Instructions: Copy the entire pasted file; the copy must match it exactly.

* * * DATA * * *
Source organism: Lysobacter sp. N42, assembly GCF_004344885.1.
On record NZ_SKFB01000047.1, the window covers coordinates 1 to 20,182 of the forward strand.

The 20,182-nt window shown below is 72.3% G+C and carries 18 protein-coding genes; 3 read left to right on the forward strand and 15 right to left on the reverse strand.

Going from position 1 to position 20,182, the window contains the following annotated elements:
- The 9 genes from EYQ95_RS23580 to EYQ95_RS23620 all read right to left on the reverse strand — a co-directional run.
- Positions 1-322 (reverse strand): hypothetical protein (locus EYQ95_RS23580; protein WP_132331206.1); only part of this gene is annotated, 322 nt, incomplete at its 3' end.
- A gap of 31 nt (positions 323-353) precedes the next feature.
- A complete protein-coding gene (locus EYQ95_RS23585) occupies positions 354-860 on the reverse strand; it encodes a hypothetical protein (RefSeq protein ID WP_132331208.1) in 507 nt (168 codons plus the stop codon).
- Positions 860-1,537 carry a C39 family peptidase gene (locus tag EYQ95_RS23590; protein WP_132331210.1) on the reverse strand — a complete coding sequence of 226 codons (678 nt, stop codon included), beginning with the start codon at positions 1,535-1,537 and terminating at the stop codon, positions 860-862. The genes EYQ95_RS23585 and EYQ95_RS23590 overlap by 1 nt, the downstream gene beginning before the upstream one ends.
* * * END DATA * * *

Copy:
Source organism: Lysobacter sp. N42, assembly GCF_004344885.1.
On record NZ_SKFB01000047.1, the window covers coordinates 1 to 20,182 of the forward strand.

The 20,182-nt window shown below is 72.3% G+C and carries 18 protein-coding genes; 3 read left to right on the forward strand and 15 right to left on the reverse strand.

Going from position 1 to position 20,182, the window contains the following annotated elements:
- The 9 genes from EYQ95_RS23580 to EYQ95_RS23620 all read right to left on the reverse strand — a co-directional run.
- Positions 1-322 (reverse strand): hypothetical protein (locus EYQ95_RS23580; protein WP_132331206.1); only part of this gene is annotated, 322 nt, incomplete at its 3' end.
- A gap of 31 nt (positions 323-353) precedes the next feature.
- A complete protein-coding gene (locus EYQ95_RS23585) occupies positions 354-860 on the reverse strand; it encodes a hypothetical protein (RefSeq protein ID WP_132331208.1) in 507 nt (168 codons plus the stop codon).
- Positions 860-1,537 carry a C39 family peptidase gene (locus tag EYQ95_RS23590; protein WP_132331210.1) on the reverse strand — a complete coding sequence of 226 codons (678 nt, stop codon included), beginning with the start codon at positions 1,535-1,537 and terminating at the stop codon, positions 860-862. The genes EYQ95_RS23585 and EYQ95_RS23590 overlap by 1 nt, the downstream gene beginning before the upstream one ends.